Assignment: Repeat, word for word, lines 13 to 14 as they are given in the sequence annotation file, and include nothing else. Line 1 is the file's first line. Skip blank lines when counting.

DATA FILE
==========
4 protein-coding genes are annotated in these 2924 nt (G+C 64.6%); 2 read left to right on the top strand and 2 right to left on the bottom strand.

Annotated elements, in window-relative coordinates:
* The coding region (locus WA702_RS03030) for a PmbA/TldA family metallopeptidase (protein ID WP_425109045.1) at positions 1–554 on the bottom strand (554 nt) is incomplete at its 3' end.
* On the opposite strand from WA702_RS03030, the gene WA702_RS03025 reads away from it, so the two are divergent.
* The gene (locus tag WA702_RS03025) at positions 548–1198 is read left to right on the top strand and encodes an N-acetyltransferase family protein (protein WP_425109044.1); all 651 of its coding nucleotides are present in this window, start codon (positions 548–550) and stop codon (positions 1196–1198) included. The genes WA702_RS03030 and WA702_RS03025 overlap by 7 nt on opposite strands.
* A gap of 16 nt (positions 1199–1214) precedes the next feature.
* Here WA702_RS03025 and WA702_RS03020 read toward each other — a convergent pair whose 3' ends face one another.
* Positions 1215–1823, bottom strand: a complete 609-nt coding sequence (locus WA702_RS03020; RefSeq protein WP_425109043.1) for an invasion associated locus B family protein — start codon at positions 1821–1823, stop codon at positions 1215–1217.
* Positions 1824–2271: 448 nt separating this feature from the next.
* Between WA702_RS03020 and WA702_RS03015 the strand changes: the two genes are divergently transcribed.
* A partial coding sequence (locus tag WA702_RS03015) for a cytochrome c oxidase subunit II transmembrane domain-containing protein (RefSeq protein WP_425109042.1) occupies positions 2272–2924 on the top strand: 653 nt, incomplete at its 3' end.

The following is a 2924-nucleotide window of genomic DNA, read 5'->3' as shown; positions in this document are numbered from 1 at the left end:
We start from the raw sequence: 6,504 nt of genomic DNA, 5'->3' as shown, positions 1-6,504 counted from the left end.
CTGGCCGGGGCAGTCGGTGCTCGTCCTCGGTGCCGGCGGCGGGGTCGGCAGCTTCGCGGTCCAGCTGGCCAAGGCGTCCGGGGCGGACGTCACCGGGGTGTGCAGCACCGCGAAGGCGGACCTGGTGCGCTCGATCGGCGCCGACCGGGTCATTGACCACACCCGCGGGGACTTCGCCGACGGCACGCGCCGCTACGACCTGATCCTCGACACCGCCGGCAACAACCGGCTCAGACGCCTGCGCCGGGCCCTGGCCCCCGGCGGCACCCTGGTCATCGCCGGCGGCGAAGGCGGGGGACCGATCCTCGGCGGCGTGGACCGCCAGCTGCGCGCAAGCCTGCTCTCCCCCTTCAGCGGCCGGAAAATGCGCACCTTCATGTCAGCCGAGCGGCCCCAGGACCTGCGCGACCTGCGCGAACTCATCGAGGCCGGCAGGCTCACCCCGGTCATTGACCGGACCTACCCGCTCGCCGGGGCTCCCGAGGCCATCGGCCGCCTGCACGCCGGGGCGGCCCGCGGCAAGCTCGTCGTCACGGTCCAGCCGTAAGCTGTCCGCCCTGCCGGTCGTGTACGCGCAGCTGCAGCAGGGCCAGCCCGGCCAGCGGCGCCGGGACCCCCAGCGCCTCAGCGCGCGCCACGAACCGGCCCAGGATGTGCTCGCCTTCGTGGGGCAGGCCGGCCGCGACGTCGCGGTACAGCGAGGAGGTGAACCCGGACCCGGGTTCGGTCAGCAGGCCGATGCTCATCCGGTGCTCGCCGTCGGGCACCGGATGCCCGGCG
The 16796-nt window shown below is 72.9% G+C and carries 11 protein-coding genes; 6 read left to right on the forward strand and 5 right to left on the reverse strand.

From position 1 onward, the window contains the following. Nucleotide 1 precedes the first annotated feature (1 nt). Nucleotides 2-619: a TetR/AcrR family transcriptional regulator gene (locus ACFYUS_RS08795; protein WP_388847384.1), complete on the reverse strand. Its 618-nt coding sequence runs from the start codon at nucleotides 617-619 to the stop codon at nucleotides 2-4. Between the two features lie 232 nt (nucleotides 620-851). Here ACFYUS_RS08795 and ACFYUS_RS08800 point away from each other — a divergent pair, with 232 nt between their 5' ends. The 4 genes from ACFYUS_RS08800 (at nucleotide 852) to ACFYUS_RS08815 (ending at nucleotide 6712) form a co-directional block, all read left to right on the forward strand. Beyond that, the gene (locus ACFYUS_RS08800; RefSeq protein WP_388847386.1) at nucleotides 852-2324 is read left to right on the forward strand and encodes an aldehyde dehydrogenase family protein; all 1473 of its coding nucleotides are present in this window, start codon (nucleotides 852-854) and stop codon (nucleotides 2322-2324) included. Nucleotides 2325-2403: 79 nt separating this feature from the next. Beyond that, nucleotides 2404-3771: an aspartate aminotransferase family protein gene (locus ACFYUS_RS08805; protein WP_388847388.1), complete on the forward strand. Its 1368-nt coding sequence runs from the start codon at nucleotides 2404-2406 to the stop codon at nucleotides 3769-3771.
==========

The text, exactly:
We start from the raw sequence: 6,504 nt of genomic DNA, 5'->3' as shown, positions 1-6,504 counted from the left end.
CTGGCCGGGGCAGTCGGTGCTCGTCCTCGGTGCCGGCGGCGGGGTCGGCAGCTTCGCGGTCCAGCTGGCCAAGGCGTCCGGGGCGGACGTCACCGGGGTGTGCAGCACCGCGAAGGCGGACCTGGTGCGCTCGATCGGCGCCGACCGGGTCATTGACCACACCCGCGGGGACTTCGCCGACGGCACGCGCCGCTACGACCTGATCCTCGACACCGCCGGCAACAACCGGCTCAGACGCCTGCGCCGGGCCCTGGCCCCCGGCGGCACCCTGGTCATCGCCGGCGGCGAAGGCGGGGGACCGATCCTCGGCGGCGTGGACCGCCAGCTGCGCGCAAGCCTGCTCTCCCCCTTCAGCGGCCGGAAAATGCGCACCTTCATGTCAGCCGAGCGGCCCCAGGACCTGCGCGACCTGCGCGAACTCATCGAGGCCGGCAGGCTCACCCCGGTCATTGACCGGACCTACCCGCTCGCCGGGGCTCCCGAGGCCATCGGCCGCCTGCACGCCGGGGCGGCCCGCGGCAAGCTCGTCGTCACGGTCCAGCCGTAAGCTGTCCGCCCTGCCGGTCGTGTACGCGCAGCTGCAGCAGGGCCAGCCCGGCCAGCGGCGCCGGGACCCCCAGCGCCTCAGCGCGCGCCACGAACCGGCCCAGGATGTGCTCGCCTTCGTGGGGCAGGCCGGCCGCGACGTCGCGGTACAGCGAGGAGGTGAACCCGGACCCGGGTTCGGTCAGCAGGCCGATGCTCATCCGGTGCTCGCCGTCGGGCACCGGATGCCCGGCG